Foundations of Economic Evolution: A Treatise on the Natural Philosophy of Economics

By Ross, Don | Erasmus Journal for Philosophy and Economics, Spring 2014 | Go to article overview

Foundations of Economic Evolution: A Treatise on the Natural Philosophy of Economics


Ross, Don, Erasmus Journal for Philosophy and Economics


Review of Carsten Herrmann-Pillath's Foundations of economic evolution: a treatise on the natural philosophy of economics. Edward Elgar, 2013, 704 pp.

There is no settled view among economists about the place of their discipline in the general architecture of the sciences, but in their methodological remarks one finds two common ways of side-stepping the issue. Some, for example Edward Leamer (2012), maintain that economics is not a science, but is rather a craft aimed at policy engineering. Leamer directs his criticisms against a more traditional alternative, which defends the scientific credentials of economics, and at the same time distinguishes economics from other sciences, by reference to applications and extensions1 of a set of axioms descended from Paul Samuelson (1947). The discipline's most influential textbooks (such as Mas-Colell, et al. 1995), present economics according to the latter approach, which finds its logical apotheosis in the work of Bernt Stigum (1990). In this context it is straightforward to identify relationships between economics and similarly axiomatized domains of inquiry, such as the psychology of decision making, by comparing axiom sets. I refer to this philosophy as a way of avoiding substantive questions about interdisciplinary relationships because it displaces them by purely technical ones and, more importantly, because it renders by fiat all questions about the place of economics among those sciences that are not axiomatically structured implicitly ill-formed and therefore unanswerable. This point applies to the majority of behavioral and social sciences.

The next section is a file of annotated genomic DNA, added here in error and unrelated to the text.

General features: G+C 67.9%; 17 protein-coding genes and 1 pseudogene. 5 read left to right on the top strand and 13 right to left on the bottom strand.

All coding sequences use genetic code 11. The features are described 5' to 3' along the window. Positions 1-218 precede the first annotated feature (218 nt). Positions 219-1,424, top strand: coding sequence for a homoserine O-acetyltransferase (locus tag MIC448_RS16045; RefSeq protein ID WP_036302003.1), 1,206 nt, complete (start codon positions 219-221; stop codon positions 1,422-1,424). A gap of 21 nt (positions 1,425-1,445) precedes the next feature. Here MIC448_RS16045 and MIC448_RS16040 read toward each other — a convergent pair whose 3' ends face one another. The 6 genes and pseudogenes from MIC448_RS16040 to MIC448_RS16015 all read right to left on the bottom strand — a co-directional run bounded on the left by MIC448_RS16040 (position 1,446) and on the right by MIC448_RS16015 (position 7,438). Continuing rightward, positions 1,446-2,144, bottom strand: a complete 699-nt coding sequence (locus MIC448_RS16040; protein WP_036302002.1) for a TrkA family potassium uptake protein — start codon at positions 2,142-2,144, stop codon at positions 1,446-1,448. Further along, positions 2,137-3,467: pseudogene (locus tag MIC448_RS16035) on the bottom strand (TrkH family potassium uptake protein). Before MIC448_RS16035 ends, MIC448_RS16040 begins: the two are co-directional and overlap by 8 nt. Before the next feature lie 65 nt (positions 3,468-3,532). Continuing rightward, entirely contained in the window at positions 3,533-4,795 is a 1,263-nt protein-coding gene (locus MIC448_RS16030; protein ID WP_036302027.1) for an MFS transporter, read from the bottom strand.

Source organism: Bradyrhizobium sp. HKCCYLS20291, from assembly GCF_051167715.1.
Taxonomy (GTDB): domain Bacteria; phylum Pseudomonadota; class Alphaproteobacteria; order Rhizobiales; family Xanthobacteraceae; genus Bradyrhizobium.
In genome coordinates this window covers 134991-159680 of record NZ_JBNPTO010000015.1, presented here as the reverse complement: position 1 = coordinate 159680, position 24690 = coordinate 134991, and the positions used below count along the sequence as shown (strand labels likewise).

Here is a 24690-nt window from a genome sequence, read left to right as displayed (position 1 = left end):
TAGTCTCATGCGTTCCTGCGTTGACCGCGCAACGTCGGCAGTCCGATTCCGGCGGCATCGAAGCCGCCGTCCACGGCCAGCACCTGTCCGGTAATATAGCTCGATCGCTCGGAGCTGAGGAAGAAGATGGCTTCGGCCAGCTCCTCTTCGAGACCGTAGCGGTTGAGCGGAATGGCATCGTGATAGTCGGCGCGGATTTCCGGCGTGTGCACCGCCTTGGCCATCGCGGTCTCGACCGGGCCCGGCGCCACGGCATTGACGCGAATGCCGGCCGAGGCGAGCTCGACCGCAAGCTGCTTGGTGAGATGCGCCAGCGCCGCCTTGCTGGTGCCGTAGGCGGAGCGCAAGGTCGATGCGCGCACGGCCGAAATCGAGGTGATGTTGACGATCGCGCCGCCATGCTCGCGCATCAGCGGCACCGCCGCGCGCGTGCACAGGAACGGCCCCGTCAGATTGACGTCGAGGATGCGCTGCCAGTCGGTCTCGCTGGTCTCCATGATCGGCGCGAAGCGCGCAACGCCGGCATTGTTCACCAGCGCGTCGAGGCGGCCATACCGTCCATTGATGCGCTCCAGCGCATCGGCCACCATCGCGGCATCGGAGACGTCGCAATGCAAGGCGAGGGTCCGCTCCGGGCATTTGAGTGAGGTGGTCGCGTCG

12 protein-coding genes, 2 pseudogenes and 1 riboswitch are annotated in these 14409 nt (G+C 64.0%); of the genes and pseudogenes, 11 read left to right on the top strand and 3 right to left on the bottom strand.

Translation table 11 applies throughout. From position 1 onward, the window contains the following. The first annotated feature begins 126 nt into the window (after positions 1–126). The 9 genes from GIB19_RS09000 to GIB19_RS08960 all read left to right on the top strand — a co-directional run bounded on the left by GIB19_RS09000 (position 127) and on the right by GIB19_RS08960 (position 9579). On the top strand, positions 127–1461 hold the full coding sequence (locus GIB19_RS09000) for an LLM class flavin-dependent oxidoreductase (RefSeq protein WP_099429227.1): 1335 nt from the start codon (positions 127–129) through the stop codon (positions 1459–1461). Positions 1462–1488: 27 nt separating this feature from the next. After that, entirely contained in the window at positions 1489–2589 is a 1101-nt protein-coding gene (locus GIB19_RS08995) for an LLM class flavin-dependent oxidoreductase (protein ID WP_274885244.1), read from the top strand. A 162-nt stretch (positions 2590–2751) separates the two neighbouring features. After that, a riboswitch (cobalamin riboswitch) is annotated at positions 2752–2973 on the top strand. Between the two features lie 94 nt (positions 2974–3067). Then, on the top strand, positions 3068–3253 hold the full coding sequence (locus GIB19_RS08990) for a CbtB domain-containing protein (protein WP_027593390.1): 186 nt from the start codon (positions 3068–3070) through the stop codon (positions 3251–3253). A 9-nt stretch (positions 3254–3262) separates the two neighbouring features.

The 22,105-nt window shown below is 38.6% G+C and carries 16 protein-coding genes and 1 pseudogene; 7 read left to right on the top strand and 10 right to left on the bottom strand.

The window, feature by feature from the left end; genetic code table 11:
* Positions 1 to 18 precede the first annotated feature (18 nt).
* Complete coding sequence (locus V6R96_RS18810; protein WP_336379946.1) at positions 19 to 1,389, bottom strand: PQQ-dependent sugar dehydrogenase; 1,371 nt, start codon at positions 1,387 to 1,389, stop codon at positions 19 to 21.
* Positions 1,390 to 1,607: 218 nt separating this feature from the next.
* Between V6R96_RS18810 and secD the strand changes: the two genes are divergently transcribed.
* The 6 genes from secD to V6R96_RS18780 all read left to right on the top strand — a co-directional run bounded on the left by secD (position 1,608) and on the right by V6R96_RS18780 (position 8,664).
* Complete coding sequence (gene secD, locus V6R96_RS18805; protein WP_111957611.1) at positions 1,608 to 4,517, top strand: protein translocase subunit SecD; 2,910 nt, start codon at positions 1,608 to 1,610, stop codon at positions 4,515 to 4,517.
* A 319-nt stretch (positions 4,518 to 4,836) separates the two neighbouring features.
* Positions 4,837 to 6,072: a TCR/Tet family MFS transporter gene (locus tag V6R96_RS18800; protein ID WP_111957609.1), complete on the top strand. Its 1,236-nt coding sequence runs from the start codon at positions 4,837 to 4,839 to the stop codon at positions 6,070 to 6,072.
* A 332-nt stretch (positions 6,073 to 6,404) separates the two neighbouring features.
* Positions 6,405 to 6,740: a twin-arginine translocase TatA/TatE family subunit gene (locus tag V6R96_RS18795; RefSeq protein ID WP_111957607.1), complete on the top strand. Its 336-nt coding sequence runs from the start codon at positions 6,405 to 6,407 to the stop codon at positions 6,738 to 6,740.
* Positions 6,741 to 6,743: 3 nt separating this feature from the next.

Since the demise of logical empiricism, few philosophers of science have supported the idea that the boundaries of empirical sciences can be literally identified with formal structures. This does not force us over to Leamer's view, because the dichotomy he assumes is too restrictive. It is possible to agree with him that economists are and should be practical in their focus and opportunistic in their use of sources of evidence, while nevertheless believing that economists have managed to collectively discover some theoretical generalizations about the structure of the social world. That is enough to motivate interest in how these generalizations can be true of the same world as claims in apparent tension with them that emerge from related disciplines such as sociology (Coleman 1990), demography (Clark 2009), cognitive science (Simon 1957; Clark 1997; Ross 2005; Kahneman 2011), neuroscience (Glimcher 2012), evolutionary psychology (Ofek 2001), the psychology of motivation and personality development (Schelling 1978, 1980; Ainslie 1992, 2001), ethology (Noë, et al. 2001), and the histories of technology (Ziman 2000; Brynjolfsson and McAfee 2012), business (Schumpeter [1911] 1982; Porter 1980, 1985; Ghemawat 1998) and political institutions (North 1990, 2005; Bates 2001; Grief 2006; Aligica and Boettke 2009). As noted, the formalist approach does not allow one to even begin to get purchase on most questions of this kind, though sometimes-as in Coleman (1990) and Glimcher (2012)-explicit implications for formal relationships are drawn from informal inductive reflection.

Once we get as far as asking whether it is worthwhile to explore pairwise relationships between economics and specific other disciplines, we can generalize this style of questioning to ask what, if anything, might be said about the place of economics in the overall architecture of systematic inquiry. There have been very few sustained investigations of this type. The investment required is considerable, as it demands broad and synaptic mastery of the history and philosophy of multiple fields of study; and the expected return is relatively meager, as even the minority of economists who find value in cross-disciplinary comparisons are often skeptical about the practical point of studies that necessarily cast their focus far from the empirical ground. Yet, for all that, the general question once raised is irresistible, even if only for late-night reflections with a glass of wine, to any economist who is self-conscious about her discipline's roots, limits, and future. …

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